The foundations of the government of the United States revolve around the ideals of democracy, that is, a government by the people through direct rule or through elected officials. Dahl states that in comparison to other democracies throughout the world, the United States has become one of the most successfully democratic countries, regardless of how far away from true democracy Americans really are. While undemocratic elements within our system and even our constitution do exist, there are some great examples of democracy within American government that have allowed this particular democracy to thrive compared to the rest of the world. The conception of political parties as well as the House of Representatives demonstrate two of the most democratic parts of American government and are elements that Americans should be quite proud of.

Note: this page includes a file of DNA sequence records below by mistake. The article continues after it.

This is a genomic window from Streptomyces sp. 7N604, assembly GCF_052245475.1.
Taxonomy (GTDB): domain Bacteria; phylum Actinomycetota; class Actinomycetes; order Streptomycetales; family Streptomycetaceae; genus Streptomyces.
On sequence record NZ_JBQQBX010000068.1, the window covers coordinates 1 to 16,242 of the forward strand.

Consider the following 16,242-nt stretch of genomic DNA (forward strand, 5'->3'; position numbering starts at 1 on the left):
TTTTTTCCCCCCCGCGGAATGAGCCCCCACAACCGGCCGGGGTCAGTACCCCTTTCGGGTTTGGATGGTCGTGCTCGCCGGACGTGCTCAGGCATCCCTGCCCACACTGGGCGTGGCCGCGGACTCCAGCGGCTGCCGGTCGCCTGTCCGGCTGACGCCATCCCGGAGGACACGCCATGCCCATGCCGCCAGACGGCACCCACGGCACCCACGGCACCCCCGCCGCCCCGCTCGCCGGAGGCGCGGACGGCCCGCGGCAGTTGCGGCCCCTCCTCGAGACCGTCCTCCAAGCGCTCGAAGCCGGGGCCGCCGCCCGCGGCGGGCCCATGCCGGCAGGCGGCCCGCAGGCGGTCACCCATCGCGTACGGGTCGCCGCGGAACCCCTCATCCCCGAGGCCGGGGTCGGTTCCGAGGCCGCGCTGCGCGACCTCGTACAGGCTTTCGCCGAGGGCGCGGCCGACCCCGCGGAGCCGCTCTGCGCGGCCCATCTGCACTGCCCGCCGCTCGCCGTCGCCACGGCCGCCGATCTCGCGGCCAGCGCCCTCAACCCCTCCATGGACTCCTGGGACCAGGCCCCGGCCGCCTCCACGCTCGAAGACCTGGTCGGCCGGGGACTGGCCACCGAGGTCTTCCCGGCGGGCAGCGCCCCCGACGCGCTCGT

Because of the need for competition between majorities within a democracy, the party system can be seen as a strong component of American democracy, complimenting the necessity of having adequate representation. This is why it seems ironic how the founders of The Constitution were so against parties and factions. The importance that representation has in American politics cannot be stated enough because of the importance in the rule by the people. The formation of two parties created more involvement by the people in the process of politics by allowing them to organize and effectively express their views in a domain that was large enough to be influential. Jefferson and Madison realized that without parties they would not be able to muster up enough supporters and spur interests enough to defeat the Federalist Party (Dahl 30). Political parties also allow for people to be more represented, since they can align with a party that fits with their interest and vote accordingly. Thus, political parties breed competition between ideologies within the U.S., and this competition is extremely healthy for...
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